Universal mobile payments solutions: from vision to reality

By Bernd Richter | 20 March 2015

Financial institutions, established technology firms and start-ups are racing each other to create the mobile payments ecosystem of the future. However, these payments players should be working together and thinking in more ambitious terms than one-off novelties and limited disruption. Even Apple’s high-profile ‘alternative’ payments facilities, while using desirable hardware to create superior consumer experience, do not represent an advance in the underlying infrastructure of the payments ecosystem.

Banks need to reassert their role in mobile payments

Our vision for this ecosystem is a clear, robust, bank-driven model. It consists of only four parties – banks themselves, merchants, consumers and financial technology (FinTech) providers (as financial enablers). The prize is a scenario where banks and FinTech companies collaborate effectively and extend their businesses to create value for all participants.

Today, however, banks aren’t leading growth in the mobile payments space. They are in fourth place, behind ‘alternative’ payments providers such as PayPal, card networks and online brands including Amazon. Not only are banks not driving or shaping the mobile payments ecosystem, but their fundamental relevance in that ecosystem is threatened by the transformative capabilities of mobile commerce. Typically it’s the high-profile ‘alternative’ payments facilities that are rapidly transforming into major brands, eroding the established players’ market share and revenues along the way.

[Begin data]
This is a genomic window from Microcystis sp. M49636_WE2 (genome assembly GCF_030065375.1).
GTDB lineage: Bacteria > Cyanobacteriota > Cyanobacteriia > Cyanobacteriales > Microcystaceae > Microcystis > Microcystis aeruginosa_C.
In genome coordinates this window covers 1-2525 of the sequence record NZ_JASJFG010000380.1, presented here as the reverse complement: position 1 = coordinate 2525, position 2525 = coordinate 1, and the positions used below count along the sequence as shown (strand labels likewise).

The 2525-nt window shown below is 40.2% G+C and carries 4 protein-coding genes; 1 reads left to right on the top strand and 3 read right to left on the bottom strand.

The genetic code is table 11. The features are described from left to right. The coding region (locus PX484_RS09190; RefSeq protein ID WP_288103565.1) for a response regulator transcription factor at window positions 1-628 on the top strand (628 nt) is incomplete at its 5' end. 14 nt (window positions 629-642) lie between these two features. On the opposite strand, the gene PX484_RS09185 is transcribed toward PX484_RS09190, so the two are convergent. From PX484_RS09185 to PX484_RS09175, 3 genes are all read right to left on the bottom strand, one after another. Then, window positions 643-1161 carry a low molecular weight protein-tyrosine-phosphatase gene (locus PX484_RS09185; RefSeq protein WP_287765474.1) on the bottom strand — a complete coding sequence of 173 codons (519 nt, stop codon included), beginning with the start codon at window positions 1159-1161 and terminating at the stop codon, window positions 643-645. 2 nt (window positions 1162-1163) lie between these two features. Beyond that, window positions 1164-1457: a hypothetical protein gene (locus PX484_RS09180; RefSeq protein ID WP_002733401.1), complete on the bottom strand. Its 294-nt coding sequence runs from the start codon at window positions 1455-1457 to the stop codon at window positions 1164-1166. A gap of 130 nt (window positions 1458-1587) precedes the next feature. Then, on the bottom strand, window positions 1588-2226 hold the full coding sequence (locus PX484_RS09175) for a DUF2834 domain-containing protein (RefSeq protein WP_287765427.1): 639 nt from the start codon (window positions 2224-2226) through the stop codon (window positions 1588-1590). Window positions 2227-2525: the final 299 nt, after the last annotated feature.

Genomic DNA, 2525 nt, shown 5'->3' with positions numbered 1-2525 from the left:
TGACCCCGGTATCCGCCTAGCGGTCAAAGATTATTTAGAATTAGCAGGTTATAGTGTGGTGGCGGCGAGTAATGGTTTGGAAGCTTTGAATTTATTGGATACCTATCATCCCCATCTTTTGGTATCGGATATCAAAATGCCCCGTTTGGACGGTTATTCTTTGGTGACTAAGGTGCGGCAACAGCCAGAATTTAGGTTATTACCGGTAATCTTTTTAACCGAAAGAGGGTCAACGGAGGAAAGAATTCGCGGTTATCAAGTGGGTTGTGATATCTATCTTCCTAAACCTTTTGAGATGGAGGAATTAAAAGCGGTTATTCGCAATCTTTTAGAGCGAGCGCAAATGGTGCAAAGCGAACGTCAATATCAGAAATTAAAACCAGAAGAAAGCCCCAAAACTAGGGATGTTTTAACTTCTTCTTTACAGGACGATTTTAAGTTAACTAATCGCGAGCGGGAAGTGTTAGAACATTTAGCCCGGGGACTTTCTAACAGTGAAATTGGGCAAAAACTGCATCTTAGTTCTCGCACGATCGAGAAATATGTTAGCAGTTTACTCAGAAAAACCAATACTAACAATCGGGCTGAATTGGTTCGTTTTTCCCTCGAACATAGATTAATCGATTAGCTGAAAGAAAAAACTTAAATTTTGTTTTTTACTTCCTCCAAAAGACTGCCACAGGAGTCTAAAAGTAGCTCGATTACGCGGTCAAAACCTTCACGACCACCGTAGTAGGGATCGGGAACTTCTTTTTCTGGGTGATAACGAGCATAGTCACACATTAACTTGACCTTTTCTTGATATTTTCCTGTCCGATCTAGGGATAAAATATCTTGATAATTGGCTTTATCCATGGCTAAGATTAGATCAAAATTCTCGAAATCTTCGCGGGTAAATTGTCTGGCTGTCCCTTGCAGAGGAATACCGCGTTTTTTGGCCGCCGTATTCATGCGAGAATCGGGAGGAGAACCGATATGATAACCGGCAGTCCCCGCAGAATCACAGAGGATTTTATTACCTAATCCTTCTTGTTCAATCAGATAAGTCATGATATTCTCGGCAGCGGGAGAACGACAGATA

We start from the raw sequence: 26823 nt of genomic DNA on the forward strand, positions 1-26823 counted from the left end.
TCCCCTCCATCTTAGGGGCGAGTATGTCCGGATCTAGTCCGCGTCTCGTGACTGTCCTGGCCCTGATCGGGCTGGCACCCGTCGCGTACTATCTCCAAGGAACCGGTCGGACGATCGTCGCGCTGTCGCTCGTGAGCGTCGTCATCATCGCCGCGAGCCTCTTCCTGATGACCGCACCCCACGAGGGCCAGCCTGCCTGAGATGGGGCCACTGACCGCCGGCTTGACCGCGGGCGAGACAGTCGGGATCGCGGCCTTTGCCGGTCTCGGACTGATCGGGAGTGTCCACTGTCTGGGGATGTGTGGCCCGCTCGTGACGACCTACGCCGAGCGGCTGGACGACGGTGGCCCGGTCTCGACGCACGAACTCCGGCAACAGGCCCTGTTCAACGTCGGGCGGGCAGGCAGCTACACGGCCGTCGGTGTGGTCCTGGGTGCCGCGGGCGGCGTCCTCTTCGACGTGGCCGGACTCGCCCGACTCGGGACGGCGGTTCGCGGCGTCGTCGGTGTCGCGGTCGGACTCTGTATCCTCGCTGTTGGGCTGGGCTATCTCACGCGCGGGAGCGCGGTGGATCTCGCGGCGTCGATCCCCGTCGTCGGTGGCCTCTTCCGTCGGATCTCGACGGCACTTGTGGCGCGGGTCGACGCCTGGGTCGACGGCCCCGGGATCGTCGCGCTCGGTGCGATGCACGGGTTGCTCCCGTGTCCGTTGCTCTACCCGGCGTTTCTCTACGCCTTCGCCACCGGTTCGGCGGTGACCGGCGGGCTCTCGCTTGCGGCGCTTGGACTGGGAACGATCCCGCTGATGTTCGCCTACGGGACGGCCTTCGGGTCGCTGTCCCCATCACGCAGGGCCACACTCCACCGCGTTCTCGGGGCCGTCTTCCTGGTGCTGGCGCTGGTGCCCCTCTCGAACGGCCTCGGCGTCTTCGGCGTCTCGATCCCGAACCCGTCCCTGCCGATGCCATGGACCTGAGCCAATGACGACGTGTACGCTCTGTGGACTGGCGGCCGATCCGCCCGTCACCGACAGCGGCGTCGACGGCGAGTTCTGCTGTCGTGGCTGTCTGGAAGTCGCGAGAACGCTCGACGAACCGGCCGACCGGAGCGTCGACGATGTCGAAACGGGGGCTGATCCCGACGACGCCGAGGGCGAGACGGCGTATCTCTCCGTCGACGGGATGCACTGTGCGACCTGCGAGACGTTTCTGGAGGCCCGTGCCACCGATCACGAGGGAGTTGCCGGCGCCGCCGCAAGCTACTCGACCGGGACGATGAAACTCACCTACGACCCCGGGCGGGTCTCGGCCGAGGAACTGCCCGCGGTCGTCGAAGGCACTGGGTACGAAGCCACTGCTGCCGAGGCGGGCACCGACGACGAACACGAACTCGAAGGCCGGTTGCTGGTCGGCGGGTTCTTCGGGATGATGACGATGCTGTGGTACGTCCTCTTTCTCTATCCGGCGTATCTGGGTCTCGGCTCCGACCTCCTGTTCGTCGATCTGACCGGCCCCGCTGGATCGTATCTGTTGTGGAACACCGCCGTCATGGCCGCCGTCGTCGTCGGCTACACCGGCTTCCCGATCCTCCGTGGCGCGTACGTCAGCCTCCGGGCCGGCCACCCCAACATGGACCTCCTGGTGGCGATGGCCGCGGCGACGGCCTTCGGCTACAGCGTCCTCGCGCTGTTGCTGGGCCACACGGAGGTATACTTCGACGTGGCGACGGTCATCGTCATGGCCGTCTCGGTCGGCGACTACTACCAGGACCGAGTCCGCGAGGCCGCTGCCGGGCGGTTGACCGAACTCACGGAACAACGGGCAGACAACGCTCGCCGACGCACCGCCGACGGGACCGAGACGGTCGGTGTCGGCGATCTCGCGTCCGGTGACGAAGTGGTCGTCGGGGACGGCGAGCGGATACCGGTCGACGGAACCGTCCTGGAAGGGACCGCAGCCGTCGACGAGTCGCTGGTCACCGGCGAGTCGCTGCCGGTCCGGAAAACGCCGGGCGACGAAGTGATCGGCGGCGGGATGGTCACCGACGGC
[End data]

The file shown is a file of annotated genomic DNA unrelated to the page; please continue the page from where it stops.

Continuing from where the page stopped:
At present, payments channel models (including mobile) typically rely on a capability to solve unique, isolated problems and specific needs. They build their market profile through providing ‘single product-centric’ solutions – see the diagram below: 

All the payments industry initiatives that have come to market rely on limited technology solutions. Once they have made their choice of channel infrastructure models (e.g. Near Field Communication/Bluetooth Beacons/Quick Response codes) they tend to stick with it. What they all have in common is obligatory interaction with financial institution-owned bank accounts. As the system functions today, this interaction cannot be replaced.

Enabled by banks, used by merchants, controlled by consumers and powered by FinTech

In our four-player mobile payments ecosystems, banks will remain the entity that own the customer’s current and checking accounts – as the primary accumulation point of funds from salary payments. Merchants will enable the mobile purchase and payment experience with their POS solution. Consumers will have direct control over the information they provide to merchants. FinTech partners will deliver the software and architecture required to run the payments environments, connecting the other three parties in the most efficient and effective way possible. A smart, cloud based payments network will be provided (as-a-service) and will add network based business functionalities. Pre-existing infrastructure elements will be put in place to build and implement a concept that is thoroughly tested and stable.